Landing an opportunity with a link for a publication over a DA of 90 is incredibly difficult, but we have found that the best site to accomplish this goal, so far, is the Huffington Post. It’s also great because once accepted as a blogger, you can create and post as many articles as you want. This is a great strategy when you incorporate some growth hacking principles that can build more traffic to those individual pages. We have also realized that Scientific American and Elsevier Connect are excellent opportunities to land a DA link of over 90 if you can supply high quality content. This is where a true PR professional needs to come in and pitch an editor on an idea that will provide value to such a high caliber audience.

3. The Higher the DA, the Harder to Acquire a Link

This shouldn’t come as a surprise to any SEO specialist, but what we have seen through our data is that it’s very difficult to land a PR opportunity in a publication with a DA over 90, but it’s even harder to acquire a link. We have found that bylines are the best way to guarantee a link, whereas expert commentary–lining up interviews with journalists–has a smaller chance of landing a link but is a much more scalable process, because it takes more time to write an article than it does for a professor to speak with a journalist.

4. More than a Link: Branding Opportunity

While we primarily leverage digital pubic relations for SEO purposes, it’s also about brand recognition and potential reach. It’s also very important to understand that digital PR for professors accomplishes more than just acquiring high quality backlinks. Professors will become more excited with digital PR, because we’re helping tell their stories and put their research in front of a larger audience, which further establishes them as thought leaders.

5. A Need for a Certain Type of Story?

Certain programs did better than others. For instance, our computer science program had a total of 21 placements and the athletics program had 17 links generated from our PR efforts in 2015. Some of our other programs had less. What is hard to define from our analysis is whether or not a program’s subject matter relates to the ability to attain high quality links, because each of our programs have different budgets and varying numbers of participating professors. I can say that computer science, with the amount of tech blogs and the interest in new innovative technologies, is a fertile ground for higher education marketers because our professors are on the cutting edge of an extremely popular narrative. There is no doubt that reporters and journalists would like to speak with these individuals.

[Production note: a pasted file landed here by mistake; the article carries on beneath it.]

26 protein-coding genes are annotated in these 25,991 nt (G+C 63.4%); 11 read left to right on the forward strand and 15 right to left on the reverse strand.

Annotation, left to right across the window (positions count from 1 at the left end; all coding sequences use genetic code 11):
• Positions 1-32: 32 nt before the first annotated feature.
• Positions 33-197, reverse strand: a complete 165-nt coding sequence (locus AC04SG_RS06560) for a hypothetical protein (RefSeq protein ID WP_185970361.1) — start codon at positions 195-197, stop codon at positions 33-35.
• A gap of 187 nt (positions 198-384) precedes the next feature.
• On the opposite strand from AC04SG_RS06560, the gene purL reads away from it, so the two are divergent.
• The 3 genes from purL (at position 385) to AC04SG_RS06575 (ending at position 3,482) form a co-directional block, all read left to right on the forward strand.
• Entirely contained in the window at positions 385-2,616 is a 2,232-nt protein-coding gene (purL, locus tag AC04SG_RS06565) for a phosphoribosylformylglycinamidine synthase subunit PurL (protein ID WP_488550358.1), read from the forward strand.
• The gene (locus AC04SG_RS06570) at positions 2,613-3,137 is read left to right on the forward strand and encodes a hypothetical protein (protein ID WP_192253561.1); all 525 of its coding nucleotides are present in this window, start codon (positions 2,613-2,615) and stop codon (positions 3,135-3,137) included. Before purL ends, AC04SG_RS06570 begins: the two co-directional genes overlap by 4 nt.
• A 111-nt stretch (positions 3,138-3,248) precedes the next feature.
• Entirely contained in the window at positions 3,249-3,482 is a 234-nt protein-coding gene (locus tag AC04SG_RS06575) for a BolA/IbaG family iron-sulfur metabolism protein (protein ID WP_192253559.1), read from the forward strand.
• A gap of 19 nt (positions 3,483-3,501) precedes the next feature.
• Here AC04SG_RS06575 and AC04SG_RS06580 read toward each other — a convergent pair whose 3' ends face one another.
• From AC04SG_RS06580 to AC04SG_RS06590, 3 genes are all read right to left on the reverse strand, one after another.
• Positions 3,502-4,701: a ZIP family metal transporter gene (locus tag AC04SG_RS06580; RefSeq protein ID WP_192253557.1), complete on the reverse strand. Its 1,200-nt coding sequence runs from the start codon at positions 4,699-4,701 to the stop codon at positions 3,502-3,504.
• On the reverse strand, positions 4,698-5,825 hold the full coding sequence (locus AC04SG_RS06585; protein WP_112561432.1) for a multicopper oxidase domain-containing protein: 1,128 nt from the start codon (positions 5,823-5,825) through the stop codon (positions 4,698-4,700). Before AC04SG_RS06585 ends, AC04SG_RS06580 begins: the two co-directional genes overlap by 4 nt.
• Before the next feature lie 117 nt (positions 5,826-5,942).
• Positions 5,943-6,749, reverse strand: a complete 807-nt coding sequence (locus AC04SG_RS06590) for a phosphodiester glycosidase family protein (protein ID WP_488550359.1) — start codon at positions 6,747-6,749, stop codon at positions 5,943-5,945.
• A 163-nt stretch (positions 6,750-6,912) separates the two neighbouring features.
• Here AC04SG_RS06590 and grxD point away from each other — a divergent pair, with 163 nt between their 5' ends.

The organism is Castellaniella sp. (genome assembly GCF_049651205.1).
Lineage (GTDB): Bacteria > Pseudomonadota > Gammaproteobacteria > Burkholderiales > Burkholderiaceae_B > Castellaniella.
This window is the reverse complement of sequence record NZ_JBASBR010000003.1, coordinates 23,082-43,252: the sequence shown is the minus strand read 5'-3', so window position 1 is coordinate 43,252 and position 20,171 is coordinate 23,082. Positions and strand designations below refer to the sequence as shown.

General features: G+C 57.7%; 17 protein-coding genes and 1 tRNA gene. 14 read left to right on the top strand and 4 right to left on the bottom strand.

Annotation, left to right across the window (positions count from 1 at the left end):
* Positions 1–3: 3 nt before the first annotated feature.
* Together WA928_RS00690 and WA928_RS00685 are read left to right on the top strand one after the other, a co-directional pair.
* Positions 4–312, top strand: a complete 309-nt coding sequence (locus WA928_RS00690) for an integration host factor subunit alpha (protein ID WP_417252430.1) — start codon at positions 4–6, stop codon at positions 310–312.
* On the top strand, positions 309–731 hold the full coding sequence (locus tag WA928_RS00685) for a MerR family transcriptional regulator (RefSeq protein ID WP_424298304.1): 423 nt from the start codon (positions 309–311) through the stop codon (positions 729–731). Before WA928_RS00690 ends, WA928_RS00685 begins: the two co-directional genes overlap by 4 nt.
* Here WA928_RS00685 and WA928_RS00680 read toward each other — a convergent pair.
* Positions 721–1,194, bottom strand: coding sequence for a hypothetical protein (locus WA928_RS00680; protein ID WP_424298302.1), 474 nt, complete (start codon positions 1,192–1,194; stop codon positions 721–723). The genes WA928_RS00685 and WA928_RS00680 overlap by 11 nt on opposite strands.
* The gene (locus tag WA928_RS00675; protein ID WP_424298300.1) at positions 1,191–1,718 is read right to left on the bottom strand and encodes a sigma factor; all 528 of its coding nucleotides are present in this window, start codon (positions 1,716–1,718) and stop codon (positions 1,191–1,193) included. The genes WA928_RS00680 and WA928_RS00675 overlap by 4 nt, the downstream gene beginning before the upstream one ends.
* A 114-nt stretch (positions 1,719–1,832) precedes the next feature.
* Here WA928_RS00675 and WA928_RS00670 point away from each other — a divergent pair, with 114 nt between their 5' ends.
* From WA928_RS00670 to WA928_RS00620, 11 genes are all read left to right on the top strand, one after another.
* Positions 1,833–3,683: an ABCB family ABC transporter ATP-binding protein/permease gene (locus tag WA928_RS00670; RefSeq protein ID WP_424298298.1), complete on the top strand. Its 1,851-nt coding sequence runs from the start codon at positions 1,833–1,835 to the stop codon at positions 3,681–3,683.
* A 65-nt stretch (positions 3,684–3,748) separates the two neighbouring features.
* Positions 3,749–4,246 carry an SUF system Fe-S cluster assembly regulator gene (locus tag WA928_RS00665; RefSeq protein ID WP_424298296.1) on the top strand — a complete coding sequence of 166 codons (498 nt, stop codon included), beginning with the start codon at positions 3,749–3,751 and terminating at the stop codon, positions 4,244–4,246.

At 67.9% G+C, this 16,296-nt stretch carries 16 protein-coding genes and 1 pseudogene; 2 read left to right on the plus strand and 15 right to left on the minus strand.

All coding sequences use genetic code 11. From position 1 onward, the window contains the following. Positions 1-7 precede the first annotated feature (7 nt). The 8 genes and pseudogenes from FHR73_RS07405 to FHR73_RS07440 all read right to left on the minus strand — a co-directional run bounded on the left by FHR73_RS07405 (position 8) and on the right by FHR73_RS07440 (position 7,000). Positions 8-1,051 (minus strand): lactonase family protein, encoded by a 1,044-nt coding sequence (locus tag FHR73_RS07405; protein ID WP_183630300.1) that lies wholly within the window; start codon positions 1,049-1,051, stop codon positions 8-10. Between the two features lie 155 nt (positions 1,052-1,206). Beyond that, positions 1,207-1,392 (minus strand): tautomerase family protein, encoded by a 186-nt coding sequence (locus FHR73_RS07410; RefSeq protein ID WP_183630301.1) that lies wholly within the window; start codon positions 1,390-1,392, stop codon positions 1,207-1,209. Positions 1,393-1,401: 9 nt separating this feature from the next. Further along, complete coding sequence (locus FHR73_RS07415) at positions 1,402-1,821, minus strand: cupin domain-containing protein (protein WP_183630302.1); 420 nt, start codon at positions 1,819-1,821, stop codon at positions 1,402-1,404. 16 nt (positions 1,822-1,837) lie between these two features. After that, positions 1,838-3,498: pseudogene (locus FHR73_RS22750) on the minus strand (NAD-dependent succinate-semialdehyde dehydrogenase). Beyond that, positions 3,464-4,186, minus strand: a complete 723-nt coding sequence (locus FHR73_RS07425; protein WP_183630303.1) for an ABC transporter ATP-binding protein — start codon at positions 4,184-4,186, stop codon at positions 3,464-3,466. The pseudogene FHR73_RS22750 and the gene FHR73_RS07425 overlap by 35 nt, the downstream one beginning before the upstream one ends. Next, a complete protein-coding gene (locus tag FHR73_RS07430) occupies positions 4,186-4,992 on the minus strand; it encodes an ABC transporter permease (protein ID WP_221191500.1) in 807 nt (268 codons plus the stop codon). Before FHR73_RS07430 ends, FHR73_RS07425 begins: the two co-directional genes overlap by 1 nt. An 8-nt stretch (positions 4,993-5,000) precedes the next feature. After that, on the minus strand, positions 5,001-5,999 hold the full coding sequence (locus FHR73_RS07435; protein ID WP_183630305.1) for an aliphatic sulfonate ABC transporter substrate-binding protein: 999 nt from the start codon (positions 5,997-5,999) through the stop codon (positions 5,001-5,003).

6. To Link, or Not to Link

Another key takeaway from our analysis is that it’s difficult to know whether or not a publication will link or not. Sometimes we’ll ask for a link to be added to the article featuring one of our professors, and the reporter has no problem hyperlinking to our landing pages. Other times we’ve had reporters get upset we even asked or afraid that it will make them look poorly to their editor. We have also heard from reporters that certain publications have policies against adding links. For instance, an editor at MediaPost insisted they had a policy against adding links. That one is easy to cross off the list for adding links, but take note of Inside Higher Ed in the visualization. They have included a link for our program, and in other posts, they have not included a link. So our conclusions: Unless directly stated that there is a policy against adding external links, assume it’s possible. Just track your progress and update as you go. 

7. Probability of Success

Digital pubic relations takes work and creativity, but over the course of 2015, we saw positive results. Our probability of adding a link was 66%, and our goal is to get that closer to 75%. Through building relationships with journalists and editors, we’re confident we can make that change.
If you have any comments or questions about our analysis, then please feel free to comment below. Feel free to also share the graphic of our analysis using the embed code below.
JoeJoseph Lapin M.F.A. is an author, creative director, and journalist, and his writing has been published in the Los Angeles Times, Narratively, Salon, Slate, and more. He is a former adjunct professor at Florida International University, and he has worked on PR campaigns for Ernst & Young, Brentwood Associates, and more.